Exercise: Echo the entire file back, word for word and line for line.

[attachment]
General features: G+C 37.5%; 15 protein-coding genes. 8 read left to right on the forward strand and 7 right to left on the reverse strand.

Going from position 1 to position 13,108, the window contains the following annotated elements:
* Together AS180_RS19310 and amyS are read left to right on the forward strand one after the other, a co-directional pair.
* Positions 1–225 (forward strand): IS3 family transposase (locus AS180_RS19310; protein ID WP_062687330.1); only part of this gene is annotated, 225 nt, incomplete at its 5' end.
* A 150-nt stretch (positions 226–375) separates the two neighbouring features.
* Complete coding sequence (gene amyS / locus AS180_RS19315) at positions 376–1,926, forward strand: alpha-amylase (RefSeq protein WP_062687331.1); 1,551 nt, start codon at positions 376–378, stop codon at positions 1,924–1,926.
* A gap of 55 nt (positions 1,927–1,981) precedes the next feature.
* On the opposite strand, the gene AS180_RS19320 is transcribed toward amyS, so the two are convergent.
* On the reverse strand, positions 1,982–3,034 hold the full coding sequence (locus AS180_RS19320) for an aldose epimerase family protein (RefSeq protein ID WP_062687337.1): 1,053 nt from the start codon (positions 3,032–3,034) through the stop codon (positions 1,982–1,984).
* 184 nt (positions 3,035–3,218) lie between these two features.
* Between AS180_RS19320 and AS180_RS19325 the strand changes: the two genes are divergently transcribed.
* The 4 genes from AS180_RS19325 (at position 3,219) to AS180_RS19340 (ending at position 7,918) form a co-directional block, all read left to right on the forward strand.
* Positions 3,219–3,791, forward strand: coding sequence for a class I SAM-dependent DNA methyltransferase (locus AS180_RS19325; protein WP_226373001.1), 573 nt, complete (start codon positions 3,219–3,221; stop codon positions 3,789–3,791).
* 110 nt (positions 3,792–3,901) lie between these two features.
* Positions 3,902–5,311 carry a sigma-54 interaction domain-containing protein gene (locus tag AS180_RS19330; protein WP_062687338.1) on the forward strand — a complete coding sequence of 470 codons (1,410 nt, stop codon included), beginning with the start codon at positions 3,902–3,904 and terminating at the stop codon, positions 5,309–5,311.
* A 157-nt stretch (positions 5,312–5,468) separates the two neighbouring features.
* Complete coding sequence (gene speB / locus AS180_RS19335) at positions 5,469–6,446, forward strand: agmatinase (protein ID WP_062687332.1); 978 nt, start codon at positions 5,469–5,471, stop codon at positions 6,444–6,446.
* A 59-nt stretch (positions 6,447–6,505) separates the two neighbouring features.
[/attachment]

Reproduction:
General features: G+C 37.5%; 15 protein-coding genes. 8 read left to right on the forward strand and 7 right to left on the reverse strand.

Going from position 1 to position 13,108, the window contains the following annotated elements:
* Together AS180_RS19310 and amyS are read left to right on the forward strand one after the other, a co-directional pair.
* Positions 1–225 (forward strand): IS3 family transposase (locus AS180_RS19310; protein ID WP_062687330.1); only part of this gene is annotated, 225 nt, incomplete at its 5' end.
* A 150-nt stretch (positions 226–375) separates the two neighbouring features.
* Complete coding sequence (gene amyS / locus AS180_RS19315) at positions 376–1,926, forward strand: alpha-amylase (RefSeq protein WP_062687331.1); 1,551 nt, start codon at positions 376–378, stop codon at positions 1,924–1,926.
* A gap of 55 nt (positions 1,927–1,981) precedes the next feature.
* On the opposite strand, the gene AS180_RS19320 is transcribed toward amyS, so the two are convergent.
* On the reverse strand, positions 1,982–3,034 hold the full coding sequence (locus AS180_RS19320) for an aldose epimerase family protein (RefSeq protein ID WP_062687337.1): 1,053 nt from the start codon (positions 3,032–3,034) through the stop codon (positions 1,982–1,984).
* 184 nt (positions 3,035–3,218) lie between these two features.
* Between AS180_RS19320 and AS180_RS19325 the strand changes: the two genes are divergently transcribed.
* The 4 genes from AS180_RS19325 (at position 3,219) to AS180_RS19340 (ending at position 7,918) form a co-directional block, all read left to right on the forward strand.
* Positions 3,219–3,791, forward strand: coding sequence for a class I SAM-dependent DNA methyltransferase (locus AS180_RS19325; protein WP_226373001.1), 573 nt, complete (start codon positions 3,219–3,221; stop codon positions 3,789–3,791).
* 110 nt (positions 3,792–3,901) lie between these two features.
* Positions 3,902–5,311 carry a sigma-54 interaction domain-containing protein gene (locus tag AS180_RS19330; protein WP_062687338.1) on the forward strand — a complete coding sequence of 470 codons (1,410 nt, stop codon included), beginning with the start codon at positions 3,902–3,904 and terminating at the stop codon, positions 5,309–5,311.
* A 157-nt stretch (positions 5,312–5,468) separates the two neighbouring features.
* Complete coding sequence (gene speB / locus AS180_RS19335) at positions 5,469–6,446, forward strand: agmatinase (protein ID WP_062687332.1); 978 nt, start codon at positions 5,469–5,471, stop codon at positions 6,444–6,446.
* A 59-nt stretch (positions 6,447–6,505) separates the two neighbouring features.